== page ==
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Life of a Star Project:


Polaris



  I chose to study the life of the star Polaris.  Polaris is a very famous star; it is also known as the Pole Star, or the North Star, because of its coincidental position, on the Earth's axis of rotation and directly above its north pole.  Because it is on the axis of rotation, it appears never to move in the night sky; it always points north, so it is of tremendous aid to travellers and navigators with no other landmarks by which to navigate.

  Polaris, incidentally, was not always the "North Star".  Earth's axis actually rotates in a circle, whose radius would be 23 degrees, were it traced out in the sky.  Earth completes one rotation through this circle every 26,000 years or so, so we aren't likely to notice any significant change in our lifetimes, but the target of the Earth's axis has changed significantly throughout civilization, giving rise to a whole series of "North Stars".  Kochab, in the tail of Ursa Minor, held this title some 2,000 years ago; Thuban, in the constellation Draco was known as the North Star some five millenia ago.  14,000 years ago, at roughly the opposite side of the axial rotation, Vega, in the constellation Lyra, was known as the North Star.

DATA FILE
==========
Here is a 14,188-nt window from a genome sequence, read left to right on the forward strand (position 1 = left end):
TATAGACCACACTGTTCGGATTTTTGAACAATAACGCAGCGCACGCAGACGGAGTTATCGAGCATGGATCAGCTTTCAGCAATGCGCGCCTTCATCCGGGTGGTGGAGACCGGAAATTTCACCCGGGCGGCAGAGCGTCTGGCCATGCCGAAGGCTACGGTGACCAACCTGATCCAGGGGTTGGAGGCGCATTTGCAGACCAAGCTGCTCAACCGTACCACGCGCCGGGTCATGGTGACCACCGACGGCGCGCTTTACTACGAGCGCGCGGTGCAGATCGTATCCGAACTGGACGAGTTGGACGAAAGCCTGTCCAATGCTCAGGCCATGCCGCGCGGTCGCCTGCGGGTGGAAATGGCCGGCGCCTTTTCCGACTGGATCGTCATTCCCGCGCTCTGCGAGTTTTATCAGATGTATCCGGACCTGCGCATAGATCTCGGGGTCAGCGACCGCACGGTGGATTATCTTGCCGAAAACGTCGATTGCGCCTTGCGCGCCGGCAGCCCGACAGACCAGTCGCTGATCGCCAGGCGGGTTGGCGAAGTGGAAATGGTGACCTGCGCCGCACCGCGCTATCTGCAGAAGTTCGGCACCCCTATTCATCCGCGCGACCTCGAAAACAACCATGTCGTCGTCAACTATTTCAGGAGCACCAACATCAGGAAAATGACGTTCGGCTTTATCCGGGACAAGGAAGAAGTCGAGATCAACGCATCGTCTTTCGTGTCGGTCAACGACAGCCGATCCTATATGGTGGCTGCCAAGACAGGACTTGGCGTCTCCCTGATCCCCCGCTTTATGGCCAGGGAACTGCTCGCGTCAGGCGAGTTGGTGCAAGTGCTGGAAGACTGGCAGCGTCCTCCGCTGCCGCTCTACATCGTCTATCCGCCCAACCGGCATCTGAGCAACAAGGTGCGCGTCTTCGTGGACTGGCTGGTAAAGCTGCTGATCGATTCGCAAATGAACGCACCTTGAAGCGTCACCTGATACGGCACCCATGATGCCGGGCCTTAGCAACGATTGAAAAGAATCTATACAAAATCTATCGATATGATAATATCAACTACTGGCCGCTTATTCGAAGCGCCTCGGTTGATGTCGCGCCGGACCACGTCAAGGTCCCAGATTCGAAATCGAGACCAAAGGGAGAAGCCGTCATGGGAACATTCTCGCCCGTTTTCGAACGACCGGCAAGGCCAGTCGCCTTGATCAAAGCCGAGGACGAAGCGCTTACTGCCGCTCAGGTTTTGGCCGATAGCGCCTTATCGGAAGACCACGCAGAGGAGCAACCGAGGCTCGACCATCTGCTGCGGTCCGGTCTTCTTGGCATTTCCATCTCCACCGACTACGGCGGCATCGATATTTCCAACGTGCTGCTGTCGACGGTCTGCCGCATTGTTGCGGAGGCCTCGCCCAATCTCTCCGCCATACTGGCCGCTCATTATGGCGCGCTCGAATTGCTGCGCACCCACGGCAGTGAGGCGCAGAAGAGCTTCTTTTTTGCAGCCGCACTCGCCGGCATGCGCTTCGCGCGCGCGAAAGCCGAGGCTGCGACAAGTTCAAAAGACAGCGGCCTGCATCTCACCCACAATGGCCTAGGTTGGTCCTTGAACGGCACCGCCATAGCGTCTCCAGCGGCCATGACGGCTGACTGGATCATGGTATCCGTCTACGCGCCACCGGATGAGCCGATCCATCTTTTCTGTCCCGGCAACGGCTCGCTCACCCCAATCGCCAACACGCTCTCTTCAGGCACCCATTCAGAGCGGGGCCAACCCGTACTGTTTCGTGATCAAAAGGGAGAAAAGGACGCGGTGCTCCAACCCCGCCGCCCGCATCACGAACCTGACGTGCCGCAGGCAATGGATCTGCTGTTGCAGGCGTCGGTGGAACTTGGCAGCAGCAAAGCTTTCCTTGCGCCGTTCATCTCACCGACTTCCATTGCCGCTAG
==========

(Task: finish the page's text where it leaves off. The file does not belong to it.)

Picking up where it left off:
Here are some links to more information about Polaris:

  How it was born: How Polaris originally formed

  What it is like now: Where it is in the sky, what materials it burns, and more

  How it will 'die': How and when it will cease to exist as a star

  Links and Bibliography: Links to other sites containing information about Polaris